Reed Hundt was confirmed late Friday by the U.S. Senate to be chairman of the Federal Communications Commission.
The confirmation ended six weeks of stalemate between the White House and Senate Republicans, who had stalled the Hundt nomination in a bid to pressure President Clinton into filling Republican slots at key government agencies.
It’s believed Senate Minority Leader Robert Dole (R-Kansas) allowed the Hundt vote to move forward in exchange for a White House pledge for action on GOP positions. One Republican nomination that could come soon is the candidate to fill the lone remaining FCC vacancy. The odds-on favorite is Rachelle Chong, a telecommunications attorney from San Francisco.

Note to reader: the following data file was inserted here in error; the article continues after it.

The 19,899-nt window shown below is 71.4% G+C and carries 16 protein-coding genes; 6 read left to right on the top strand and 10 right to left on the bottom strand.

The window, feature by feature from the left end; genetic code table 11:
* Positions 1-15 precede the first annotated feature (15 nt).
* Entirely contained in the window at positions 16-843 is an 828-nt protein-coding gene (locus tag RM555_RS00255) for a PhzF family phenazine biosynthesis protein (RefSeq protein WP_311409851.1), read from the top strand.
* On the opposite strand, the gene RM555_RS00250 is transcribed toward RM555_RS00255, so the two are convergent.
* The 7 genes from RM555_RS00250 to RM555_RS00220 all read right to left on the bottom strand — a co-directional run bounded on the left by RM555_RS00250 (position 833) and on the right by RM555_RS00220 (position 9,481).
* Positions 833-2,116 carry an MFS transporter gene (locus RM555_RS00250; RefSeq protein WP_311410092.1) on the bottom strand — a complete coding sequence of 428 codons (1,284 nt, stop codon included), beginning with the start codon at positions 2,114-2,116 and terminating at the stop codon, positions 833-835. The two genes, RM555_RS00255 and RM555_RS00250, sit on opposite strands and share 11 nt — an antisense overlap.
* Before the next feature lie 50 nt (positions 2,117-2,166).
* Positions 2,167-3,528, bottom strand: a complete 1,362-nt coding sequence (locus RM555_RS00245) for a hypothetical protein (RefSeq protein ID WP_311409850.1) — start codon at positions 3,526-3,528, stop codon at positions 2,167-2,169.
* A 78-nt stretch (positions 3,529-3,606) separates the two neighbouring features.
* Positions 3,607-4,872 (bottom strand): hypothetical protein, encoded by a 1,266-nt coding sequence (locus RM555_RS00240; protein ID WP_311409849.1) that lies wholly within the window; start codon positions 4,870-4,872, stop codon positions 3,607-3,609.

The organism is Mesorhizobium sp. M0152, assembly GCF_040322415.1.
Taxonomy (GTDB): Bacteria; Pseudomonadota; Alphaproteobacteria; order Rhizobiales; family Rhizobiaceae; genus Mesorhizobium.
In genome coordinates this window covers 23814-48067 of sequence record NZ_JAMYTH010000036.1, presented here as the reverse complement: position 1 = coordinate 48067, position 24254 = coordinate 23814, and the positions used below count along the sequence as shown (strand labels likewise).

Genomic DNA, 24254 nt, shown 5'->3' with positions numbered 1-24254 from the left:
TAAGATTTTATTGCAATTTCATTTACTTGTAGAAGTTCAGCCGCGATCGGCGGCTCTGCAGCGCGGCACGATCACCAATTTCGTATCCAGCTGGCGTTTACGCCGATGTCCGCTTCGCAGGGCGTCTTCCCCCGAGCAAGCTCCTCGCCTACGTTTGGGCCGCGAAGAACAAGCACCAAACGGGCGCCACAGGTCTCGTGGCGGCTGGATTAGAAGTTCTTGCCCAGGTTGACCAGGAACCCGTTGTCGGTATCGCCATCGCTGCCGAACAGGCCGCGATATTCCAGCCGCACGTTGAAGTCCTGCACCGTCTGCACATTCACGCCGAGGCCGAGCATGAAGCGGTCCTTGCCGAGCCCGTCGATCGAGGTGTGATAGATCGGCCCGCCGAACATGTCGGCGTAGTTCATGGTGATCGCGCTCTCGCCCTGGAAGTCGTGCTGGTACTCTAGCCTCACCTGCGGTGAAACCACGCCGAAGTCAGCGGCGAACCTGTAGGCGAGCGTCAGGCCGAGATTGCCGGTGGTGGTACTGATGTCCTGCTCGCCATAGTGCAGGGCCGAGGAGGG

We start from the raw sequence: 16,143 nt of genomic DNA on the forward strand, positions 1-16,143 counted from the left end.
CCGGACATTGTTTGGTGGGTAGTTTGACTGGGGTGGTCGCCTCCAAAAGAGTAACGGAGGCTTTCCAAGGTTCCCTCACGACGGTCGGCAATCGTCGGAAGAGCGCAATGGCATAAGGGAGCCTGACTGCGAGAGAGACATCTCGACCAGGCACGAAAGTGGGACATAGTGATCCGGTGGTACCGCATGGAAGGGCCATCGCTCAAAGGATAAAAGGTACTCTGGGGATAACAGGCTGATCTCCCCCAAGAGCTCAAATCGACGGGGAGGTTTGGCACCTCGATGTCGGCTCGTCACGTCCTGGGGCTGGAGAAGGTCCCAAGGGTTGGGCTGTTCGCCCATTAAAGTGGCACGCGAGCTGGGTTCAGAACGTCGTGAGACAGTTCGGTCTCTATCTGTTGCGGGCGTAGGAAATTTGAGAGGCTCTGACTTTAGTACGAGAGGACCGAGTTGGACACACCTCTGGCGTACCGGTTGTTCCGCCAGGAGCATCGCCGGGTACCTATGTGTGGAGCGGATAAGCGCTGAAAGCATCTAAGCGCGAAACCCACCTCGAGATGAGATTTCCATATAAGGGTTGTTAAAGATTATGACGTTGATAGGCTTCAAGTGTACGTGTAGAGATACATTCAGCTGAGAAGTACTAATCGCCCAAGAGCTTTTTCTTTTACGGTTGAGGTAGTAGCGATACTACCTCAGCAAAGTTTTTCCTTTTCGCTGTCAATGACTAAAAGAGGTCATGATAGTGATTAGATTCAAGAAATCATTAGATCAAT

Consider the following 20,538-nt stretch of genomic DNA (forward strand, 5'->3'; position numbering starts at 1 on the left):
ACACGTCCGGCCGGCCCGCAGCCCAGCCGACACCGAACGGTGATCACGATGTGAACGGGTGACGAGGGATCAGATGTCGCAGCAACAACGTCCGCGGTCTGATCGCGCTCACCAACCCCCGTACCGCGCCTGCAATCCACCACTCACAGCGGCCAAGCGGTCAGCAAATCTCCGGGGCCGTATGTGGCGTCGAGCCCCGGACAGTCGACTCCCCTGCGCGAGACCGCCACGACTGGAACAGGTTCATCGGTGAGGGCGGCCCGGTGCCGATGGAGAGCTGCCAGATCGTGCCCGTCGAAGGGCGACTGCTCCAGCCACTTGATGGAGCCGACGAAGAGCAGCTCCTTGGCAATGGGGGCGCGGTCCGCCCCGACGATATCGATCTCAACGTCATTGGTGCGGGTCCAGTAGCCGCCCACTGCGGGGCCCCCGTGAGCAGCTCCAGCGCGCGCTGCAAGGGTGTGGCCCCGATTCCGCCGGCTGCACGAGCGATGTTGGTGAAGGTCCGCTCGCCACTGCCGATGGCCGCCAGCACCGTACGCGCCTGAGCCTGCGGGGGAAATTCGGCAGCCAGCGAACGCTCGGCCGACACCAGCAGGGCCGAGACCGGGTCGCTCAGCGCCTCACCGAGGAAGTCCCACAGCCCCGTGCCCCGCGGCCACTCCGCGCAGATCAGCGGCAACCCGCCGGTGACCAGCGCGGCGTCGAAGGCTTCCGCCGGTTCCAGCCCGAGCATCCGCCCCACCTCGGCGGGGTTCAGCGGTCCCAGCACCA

Hundt, a 45-year-old Democrat who is a lifelong friend of Vice President Al Gore, assumes the full-time FCC chairmanship post that has been empty since Republican Al Sikes resigned in January. The interim chairmanship was held by Democrat James Quello, who now returns to his role of commissioner.
Hundt takes the reins of an agency that’s charged with advising Congress on telecommunications policy and regulating industries such as broadcasters and the telephone companies. FCC manpower has been stretched to the limit in the last year implementing the massive 1992 cable TV reregulation bill passed by Congress.